LSA for children with severe speech sound disorders

In this study, the authors aimed to evaluate whether language sample analysis (LSA) can accurately capture the expressive language profile of preschool children with severe speech impairment. The children in the sample were 3–5 years old, with receptive language within normal limits, but very low language comprehensibility (< 50%; no-context).
An approximately 20-minute language sample of 50–100 utterances was taken (most had 100+ utterances) and analyzed by two trained students. Results indicate that you can use LSA for severe speech impairment—even in children with very low comprehensibility. Of course, you can't use all the same analyses, but you can still analyze some things, so the tool shouldn't be avoided.
Between the two transcribers, exact word agreement was often low—meaning, one person thought the child said ‘where’, while the other transcriber thought she said ‘here’. But there was excellent agreement for word and syllable presence. From this, one can analyze mean length of utterance in words (MLUw) and mean syllables per utterance, which provide the clinician insight into the child’s expressive language ability. The authors additionally summarize which standardized and non-standardized scores correlated closely with LSA measures, so the clinician may weigh various options for testing. The authors do note that there will be children for whom modified LSA still doesn’t adequately capture their expressive language skills—e.g. those kids whose verbal expressive language is extremely minimal, but who are able to form multi-word utterances using AAC.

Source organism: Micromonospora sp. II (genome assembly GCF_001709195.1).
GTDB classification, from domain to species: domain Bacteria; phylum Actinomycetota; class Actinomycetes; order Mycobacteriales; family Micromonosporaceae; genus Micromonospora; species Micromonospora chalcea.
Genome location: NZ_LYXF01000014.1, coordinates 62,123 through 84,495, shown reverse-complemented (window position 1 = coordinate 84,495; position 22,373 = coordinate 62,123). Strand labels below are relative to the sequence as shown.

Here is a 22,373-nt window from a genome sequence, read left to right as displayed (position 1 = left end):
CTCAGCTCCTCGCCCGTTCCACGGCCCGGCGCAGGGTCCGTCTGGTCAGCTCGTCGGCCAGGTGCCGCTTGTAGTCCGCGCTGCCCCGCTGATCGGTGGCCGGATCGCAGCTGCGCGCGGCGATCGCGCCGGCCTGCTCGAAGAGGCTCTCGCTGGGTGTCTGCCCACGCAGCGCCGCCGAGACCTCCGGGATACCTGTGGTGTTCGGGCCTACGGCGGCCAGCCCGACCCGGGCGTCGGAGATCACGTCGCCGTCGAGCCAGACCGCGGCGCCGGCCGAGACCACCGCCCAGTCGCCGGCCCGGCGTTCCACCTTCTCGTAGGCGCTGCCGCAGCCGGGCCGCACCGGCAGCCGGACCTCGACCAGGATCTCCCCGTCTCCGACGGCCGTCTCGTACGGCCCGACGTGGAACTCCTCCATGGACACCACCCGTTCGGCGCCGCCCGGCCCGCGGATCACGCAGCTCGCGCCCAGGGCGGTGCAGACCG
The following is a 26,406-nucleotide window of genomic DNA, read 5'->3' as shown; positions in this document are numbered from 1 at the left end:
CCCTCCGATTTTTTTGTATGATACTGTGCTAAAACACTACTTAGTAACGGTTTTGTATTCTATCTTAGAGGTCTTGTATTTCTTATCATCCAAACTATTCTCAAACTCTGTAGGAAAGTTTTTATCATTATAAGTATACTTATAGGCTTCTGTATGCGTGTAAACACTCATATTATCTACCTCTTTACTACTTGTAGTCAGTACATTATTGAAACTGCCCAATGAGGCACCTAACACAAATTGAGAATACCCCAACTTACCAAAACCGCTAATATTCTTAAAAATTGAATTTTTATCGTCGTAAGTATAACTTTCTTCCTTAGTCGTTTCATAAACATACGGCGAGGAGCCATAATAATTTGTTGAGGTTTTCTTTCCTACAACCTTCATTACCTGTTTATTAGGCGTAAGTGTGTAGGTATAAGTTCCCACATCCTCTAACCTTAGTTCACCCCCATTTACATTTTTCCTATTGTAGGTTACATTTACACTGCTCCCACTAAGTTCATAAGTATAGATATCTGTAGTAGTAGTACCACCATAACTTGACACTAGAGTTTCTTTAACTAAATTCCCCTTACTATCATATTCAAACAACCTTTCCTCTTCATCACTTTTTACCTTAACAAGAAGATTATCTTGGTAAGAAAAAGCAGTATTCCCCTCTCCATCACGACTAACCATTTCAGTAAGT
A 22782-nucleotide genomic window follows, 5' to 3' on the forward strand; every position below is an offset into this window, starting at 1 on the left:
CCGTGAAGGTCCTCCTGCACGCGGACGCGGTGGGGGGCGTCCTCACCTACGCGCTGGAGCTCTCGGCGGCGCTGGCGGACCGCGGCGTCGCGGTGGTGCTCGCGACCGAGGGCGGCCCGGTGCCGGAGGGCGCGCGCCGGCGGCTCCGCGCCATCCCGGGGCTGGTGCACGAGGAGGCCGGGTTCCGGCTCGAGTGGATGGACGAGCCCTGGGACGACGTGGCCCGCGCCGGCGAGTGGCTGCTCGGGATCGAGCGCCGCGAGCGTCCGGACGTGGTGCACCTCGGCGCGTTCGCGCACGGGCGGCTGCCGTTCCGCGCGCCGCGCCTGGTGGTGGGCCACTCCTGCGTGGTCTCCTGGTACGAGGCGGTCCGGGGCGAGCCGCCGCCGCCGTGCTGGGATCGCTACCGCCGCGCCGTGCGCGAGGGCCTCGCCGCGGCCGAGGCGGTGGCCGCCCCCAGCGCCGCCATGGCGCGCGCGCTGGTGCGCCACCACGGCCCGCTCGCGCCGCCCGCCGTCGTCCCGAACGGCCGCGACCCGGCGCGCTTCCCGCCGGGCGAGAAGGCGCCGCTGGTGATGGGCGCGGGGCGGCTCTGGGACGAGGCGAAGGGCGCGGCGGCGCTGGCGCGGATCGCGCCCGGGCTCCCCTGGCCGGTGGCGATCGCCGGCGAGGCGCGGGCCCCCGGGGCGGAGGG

The authors remind us that many “severe speech” kids require language therapy—and we need to know what language to be treating, even though their speech is difficult to understand. We can’t simply work on semantics and single-word utterances if these children are capable of producing much longer utterances. Without good measurement tools, clinicians are at risk of setting language goals either too low or too high for these children. 

See: Binger, C., Ragsdale, J., & Bustos, A. (2016). Language Sampling for Preschoolers with Severe Speech Impairment. American Journal of Speech-Language Pathology. Advance online publication. doi: 10.1044/2016_AJSLP-15-0100.